This bird is socially monogamous (Freese 1975), although occasionally seen breeding in loose groups where it is common (Hume 2004). Nests are shallow depressions in the ground in open habitat, often among pieces of manure (Land 1970). Nest diameter is approximately 17-22 cm (Freese 1975, Pereira and Amat 2010).
Clutch size is usually 2, with the following egg dimensions of 58.0 x 41.4 mm, and a volume of 50.5 cm2 (Pereira and Amat 2010). Freese (1975) describes eggs as "olive buff with large and small brown blotches and a few greenish gray blotches" or "dark gray, with large and small blotches of dark brown and pale lilac." The eggs are cryptic in the nest (Pereira and Amat 2010).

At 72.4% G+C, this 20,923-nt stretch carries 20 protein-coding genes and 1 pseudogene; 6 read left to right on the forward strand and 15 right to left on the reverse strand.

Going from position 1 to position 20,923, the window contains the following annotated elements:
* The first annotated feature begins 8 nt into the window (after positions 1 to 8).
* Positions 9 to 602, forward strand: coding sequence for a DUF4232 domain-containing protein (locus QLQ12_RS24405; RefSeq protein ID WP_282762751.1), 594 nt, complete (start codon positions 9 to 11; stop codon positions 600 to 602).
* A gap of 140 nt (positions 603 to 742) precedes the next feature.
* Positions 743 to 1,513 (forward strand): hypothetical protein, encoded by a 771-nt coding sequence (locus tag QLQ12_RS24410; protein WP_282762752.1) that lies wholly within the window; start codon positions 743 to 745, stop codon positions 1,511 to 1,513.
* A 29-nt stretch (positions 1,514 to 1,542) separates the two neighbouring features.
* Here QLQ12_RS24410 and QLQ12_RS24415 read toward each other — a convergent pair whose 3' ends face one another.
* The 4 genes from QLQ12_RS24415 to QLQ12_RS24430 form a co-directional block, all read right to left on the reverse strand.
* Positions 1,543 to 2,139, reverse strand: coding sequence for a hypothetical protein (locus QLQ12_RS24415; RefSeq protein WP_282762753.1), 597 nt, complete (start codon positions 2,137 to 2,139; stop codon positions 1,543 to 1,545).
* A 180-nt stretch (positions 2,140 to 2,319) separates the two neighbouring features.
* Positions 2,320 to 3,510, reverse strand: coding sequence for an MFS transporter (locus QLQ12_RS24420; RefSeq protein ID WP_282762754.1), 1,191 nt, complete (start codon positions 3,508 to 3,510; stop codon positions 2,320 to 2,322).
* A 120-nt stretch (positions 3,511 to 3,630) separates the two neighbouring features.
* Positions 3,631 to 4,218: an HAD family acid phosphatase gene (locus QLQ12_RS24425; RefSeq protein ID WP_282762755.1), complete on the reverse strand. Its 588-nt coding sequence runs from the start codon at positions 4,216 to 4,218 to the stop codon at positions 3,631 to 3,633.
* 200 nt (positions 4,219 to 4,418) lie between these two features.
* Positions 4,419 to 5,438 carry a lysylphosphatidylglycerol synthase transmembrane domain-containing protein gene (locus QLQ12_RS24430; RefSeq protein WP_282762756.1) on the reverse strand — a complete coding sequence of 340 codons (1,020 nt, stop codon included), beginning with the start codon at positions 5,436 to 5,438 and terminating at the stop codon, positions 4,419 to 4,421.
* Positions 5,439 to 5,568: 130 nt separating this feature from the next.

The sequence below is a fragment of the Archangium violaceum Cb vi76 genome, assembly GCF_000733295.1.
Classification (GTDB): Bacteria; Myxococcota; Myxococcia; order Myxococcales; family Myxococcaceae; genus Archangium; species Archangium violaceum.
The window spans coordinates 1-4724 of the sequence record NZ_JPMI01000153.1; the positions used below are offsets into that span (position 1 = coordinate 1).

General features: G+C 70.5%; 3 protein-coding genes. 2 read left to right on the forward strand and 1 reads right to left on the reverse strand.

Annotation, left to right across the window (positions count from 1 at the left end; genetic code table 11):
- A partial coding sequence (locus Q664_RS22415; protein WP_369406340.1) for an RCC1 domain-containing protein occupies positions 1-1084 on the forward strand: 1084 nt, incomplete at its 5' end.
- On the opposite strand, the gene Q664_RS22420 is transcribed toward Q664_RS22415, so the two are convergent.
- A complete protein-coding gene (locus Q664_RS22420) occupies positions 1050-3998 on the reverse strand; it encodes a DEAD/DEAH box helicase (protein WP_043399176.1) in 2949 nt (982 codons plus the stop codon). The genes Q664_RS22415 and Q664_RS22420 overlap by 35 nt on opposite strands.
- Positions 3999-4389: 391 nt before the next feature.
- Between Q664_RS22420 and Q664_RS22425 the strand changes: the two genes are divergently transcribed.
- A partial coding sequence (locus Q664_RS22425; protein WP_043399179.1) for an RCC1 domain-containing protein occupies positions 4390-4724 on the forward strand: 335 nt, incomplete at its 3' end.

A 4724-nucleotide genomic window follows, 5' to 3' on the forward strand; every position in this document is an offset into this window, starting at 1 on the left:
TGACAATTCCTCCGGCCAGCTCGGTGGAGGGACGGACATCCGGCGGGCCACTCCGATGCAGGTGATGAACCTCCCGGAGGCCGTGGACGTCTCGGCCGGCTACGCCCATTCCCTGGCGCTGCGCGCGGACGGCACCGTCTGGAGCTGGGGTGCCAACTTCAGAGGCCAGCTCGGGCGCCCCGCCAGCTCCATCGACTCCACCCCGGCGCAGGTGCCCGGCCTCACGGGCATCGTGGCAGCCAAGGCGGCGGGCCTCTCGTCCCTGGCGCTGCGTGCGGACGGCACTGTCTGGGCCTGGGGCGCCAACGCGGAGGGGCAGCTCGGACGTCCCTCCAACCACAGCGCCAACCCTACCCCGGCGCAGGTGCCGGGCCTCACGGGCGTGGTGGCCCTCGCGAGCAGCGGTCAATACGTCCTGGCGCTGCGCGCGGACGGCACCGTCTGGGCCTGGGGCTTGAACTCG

During the day, the non-incubating parent is usually in the shade under the nearest scrub, probably to avoid overheating (Pereira and Amat 2010). Both parents will flee upon close approach but return to the nest quickly when the intruder withdraws (Freese 1975).
Incubation period is 26-27 days, and young are nidifugous (Freese 1975, Hume 2004). Freese (1975) observed one nest in Guanacaste province, Cost Rica, in which the second chick hatched (on 26 April) at least one day after its sibling, and upon hatching appeared approximately one-third smaller than its sibling. On 25 April, the first-hatched chick "could walk, but not strongly, and remained within 1 m of the nest." The chicks were buff with black markings, cryptic in their environment, although made more conspicuous by frequent peeping. The day after hatching, the younger chick was observed dead in the nest and no sign was seen of the parents or older chick.
This species has bred successfully in captivity in many zoos (Jones 1997).